NEW YORK—In the hunt to cut ticket distribution costs, airlines have made serious prey out of Internet travel companies.
On Wednesday, Continental Airlines, the nation`s fifth-largest carrier, stopped paying commissions for tickets sold online.
The announcement by Houston-based Continental, which mimics a move made last March by Northwest Airlines of Eagan, Minn., sent shares of online travel companies plummeting.
Shares of Travelocity.com Inc. skidded $5.83, or 29 percent, to $14.07 on the Nasdaq Stock Market, where shares of Expedia Inc. dropped by $3.37, or 11 percent, to $28.46.
The industry strategy to slice distribution costs was apparent in August, too, when the nation`s major carriers lowered travel agents` commissions on domestic air travel bookings for the sixth time since 1995.
Since last month`s terrorist attacks and the subsequent decline in air travel, U.S. airlines have aggressively trimmed overhead, laying off more than 90,000 employees and cutting carrying capacity by about 20 percent.
Passenger volumes remain about 30 percent below year ago levels.
After labor, fuel and aircraft, ticket distribution is the fourth largest expense for the industry, according to the Air Transport Association, the industry`s Washington-based trade group.
Commissions on Internet sales are typically $10 per ticket.
When Northwest eliminated its online commissions, Travelocity and Lowestfare.com added $10 to all Northwest fares to make up for the lost revenues.
Expedia renegotiated its contract with Northwest and has since been providing a range of services to the airline—from Web hosting to software licensing—for a fee.
Arthur Newman, an analyst at ABN Amro in New York, said airlines have been able to put the squeeze on Internet travel sites because more than half of online ticket sales now occur on carriers` Web sites.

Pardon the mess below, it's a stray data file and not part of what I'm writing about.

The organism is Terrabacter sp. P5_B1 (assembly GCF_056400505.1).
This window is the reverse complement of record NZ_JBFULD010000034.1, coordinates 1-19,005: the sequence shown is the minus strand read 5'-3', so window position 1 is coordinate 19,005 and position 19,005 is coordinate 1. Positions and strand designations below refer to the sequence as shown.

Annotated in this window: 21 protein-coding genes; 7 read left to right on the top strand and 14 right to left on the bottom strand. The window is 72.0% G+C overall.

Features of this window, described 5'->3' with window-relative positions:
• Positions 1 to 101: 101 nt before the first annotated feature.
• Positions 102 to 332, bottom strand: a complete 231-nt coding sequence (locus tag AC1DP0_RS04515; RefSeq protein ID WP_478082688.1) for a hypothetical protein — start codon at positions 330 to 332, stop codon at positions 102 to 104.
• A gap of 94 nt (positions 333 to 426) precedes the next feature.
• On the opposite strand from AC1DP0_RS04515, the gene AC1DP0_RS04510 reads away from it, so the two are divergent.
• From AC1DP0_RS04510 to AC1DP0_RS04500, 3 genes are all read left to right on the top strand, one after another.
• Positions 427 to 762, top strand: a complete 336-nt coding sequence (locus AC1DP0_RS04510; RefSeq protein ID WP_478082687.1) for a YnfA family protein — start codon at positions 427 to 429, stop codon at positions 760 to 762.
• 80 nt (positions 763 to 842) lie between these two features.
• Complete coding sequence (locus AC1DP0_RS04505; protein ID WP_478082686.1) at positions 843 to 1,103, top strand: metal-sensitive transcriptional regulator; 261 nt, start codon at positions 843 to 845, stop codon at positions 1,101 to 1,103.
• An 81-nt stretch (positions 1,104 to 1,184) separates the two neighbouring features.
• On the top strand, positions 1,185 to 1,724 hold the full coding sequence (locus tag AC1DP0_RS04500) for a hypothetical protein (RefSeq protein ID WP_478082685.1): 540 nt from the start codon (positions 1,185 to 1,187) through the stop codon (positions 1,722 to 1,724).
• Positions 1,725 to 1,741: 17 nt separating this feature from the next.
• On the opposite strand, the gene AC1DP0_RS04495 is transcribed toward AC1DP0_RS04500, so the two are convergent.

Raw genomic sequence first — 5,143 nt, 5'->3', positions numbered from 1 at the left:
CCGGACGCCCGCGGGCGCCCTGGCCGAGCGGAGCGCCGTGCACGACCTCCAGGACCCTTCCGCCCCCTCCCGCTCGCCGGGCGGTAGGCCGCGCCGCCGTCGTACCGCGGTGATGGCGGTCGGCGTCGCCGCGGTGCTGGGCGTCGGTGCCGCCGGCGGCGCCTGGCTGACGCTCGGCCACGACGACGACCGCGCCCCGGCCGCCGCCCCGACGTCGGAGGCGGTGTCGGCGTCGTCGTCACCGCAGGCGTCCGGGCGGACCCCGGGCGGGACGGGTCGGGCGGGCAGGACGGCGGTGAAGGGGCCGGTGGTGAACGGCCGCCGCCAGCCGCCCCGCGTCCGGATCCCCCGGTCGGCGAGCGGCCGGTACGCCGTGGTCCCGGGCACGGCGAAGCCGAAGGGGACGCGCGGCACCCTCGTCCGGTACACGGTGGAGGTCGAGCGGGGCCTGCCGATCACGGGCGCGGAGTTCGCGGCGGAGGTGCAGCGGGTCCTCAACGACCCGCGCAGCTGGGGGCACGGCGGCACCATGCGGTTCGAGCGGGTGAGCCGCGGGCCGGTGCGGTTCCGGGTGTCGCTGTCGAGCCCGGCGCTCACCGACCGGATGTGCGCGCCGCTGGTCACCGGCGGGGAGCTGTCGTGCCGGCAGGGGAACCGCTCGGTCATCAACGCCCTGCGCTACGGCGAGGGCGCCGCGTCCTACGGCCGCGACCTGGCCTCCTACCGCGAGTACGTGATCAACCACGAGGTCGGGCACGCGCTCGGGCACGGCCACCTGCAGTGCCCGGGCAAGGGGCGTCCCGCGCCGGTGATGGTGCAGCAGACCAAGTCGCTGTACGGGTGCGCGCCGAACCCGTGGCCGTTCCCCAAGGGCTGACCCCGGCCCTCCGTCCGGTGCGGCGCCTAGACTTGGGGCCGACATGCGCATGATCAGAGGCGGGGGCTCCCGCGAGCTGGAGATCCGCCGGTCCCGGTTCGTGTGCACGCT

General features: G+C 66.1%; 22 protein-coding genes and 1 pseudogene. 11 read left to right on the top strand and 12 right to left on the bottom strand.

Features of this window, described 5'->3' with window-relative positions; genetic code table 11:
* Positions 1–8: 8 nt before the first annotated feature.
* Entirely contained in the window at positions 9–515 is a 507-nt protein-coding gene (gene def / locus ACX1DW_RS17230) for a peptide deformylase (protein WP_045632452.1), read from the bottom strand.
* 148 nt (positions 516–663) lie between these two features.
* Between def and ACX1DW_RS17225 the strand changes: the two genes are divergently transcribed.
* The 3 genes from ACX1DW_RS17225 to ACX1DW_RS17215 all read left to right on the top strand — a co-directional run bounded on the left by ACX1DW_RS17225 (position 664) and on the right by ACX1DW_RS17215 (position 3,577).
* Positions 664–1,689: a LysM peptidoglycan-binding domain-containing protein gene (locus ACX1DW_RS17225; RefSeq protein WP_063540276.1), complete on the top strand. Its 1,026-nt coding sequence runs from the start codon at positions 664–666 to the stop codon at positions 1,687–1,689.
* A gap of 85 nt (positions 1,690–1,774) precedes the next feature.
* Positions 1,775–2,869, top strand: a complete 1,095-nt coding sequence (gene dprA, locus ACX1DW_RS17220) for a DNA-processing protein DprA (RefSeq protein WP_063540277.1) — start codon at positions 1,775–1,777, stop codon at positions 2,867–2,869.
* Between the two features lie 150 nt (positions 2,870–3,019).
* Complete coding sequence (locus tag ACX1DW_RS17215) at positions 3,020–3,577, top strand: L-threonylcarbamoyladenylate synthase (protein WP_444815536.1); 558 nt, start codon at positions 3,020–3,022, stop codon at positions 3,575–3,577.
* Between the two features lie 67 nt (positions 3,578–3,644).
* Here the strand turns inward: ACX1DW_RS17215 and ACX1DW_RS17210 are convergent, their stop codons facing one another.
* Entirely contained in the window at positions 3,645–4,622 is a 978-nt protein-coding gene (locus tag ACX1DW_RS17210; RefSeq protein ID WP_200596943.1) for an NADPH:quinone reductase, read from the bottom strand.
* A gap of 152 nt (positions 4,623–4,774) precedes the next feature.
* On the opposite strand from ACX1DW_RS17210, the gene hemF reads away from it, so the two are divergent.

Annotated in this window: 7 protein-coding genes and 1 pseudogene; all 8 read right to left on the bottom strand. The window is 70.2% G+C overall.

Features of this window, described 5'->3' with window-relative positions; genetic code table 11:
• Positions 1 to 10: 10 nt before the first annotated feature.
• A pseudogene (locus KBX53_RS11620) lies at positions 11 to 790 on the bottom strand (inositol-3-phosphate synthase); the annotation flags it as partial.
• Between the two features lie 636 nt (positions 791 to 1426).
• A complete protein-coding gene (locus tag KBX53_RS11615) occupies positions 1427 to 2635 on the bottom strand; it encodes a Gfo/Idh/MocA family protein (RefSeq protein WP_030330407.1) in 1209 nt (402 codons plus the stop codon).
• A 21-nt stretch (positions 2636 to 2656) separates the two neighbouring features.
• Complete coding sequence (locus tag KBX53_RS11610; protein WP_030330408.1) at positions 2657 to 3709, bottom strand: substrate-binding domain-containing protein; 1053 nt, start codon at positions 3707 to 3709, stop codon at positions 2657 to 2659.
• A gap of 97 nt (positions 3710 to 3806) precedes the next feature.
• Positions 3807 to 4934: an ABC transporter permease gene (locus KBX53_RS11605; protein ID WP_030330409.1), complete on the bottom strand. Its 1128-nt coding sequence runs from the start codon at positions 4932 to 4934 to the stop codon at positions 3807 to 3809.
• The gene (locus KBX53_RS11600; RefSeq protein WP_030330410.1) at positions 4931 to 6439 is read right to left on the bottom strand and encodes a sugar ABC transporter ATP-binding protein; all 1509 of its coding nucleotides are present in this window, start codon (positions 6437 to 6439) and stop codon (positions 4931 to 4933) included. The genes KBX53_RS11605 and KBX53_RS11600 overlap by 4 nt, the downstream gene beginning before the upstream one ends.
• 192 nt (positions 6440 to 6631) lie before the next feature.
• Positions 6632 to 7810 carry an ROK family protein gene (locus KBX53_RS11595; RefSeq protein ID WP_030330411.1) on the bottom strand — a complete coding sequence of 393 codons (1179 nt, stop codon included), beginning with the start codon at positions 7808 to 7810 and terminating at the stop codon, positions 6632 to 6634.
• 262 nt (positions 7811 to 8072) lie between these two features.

He expects more than two-thirds of tickets purchased online to occur on airline Web sites by the end of next year.
“I think (the airlines) are in a position, with that much distribution controlled, to push down the prices,” Newman said.
In the future, Internet travel agents will have to become more dependent on the so-called “merchant model,” whereby they purchase discounted tickets directly from the airlines and mark them up for a profit on their own sites.
A spokeswoman for Travelocity said the Dallas-based company had no comment on Continental`s action.
Suzi LeVine, director of product marketing for Bellevue, Wash.-based Expedia, said: “We don`t disclose the terms of our agreements with our partners.”
Orbitz, the Internet travel company founded by American, Continental, Delta, Northwest and United, could benefit from the shift toward lower commissions.
For example, it is now $10 cheaper to book the same Northwest fare on Orbitz as opposed to Travelocity.
Without offering specifics, Orbitz spokeswoman Carol Juzaitis said the company would likely renegotiate its contract with Continental to get paid in some other fashion.
“We collect either a commission or fee for our services and we will continue to do that,” she said.